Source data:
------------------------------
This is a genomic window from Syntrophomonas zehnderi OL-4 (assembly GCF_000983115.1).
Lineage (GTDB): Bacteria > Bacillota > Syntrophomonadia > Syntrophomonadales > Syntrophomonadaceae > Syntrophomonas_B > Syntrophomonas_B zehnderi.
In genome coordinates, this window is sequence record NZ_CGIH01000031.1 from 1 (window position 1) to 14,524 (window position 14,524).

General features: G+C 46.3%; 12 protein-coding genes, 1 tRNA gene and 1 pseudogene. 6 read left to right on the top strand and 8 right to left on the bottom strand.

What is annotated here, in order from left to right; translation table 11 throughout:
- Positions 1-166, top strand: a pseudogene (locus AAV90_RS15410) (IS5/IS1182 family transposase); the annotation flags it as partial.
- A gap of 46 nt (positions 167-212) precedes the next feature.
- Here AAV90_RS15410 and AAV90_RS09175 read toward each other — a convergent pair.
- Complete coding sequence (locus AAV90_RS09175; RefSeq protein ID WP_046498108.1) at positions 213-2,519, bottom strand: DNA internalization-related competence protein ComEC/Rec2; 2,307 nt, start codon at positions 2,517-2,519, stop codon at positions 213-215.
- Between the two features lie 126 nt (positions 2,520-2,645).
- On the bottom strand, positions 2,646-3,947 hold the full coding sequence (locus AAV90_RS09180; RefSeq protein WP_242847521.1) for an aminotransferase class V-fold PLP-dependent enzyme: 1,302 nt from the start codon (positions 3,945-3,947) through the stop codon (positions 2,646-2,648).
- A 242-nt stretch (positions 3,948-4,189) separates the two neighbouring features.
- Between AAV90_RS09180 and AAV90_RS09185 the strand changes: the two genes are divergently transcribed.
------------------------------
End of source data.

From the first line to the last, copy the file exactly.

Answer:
This is a genomic window from Syntrophomonas zehnderi OL-4 (assembly GCF_000983115.1).
Lineage (GTDB): Bacteria > Bacillota > Syntrophomonadia > Syntrophomonadales > Syntrophomonadaceae > Syntrophomonas_B > Syntrophomonas_B zehnderi.
In genome coordinates, this window is sequence record NZ_CGIH01000031.1 from 1 (window position 1) to 14,524 (window position 14,524).

General features: G+C 46.3%; 12 protein-coding genes, 1 tRNA gene and 1 pseudogene. 6 read left to right on the top strand and 8 right to left on the bottom strand.

What is annotated here, in order from left to right; translation table 11 throughout:
- Positions 1-166, top strand: a pseudogene (locus AAV90_RS15410) (IS5/IS1182 family transposase); the annotation flags it as partial.
- A gap of 46 nt (positions 167-212) precedes the next feature.
- Here AAV90_RS15410 and AAV90_RS09175 read toward each other — a convergent pair.
- Complete coding sequence (locus AAV90_RS09175; RefSeq protein ID WP_046498108.1) at positions 213-2,519, bottom strand: DNA internalization-related competence protein ComEC/Rec2; 2,307 nt, start codon at positions 2,517-2,519, stop codon at positions 213-215.
- Between the two features lie 126 nt (positions 2,520-2,645).
- On the bottom strand, positions 2,646-3,947 hold the full coding sequence (locus AAV90_RS09180; RefSeq protein WP_242847521.1) for an aminotransferase class V-fold PLP-dependent enzyme: 1,302 nt from the start codon (positions 3,945-3,947) through the stop codon (positions 2,646-2,648).
- A 242-nt stretch (positions 3,948-4,189) separates the two neighbouring features.
- Between AAV90_RS09180 and AAV90_RS09185 the strand changes: the two genes are divergently transcribed.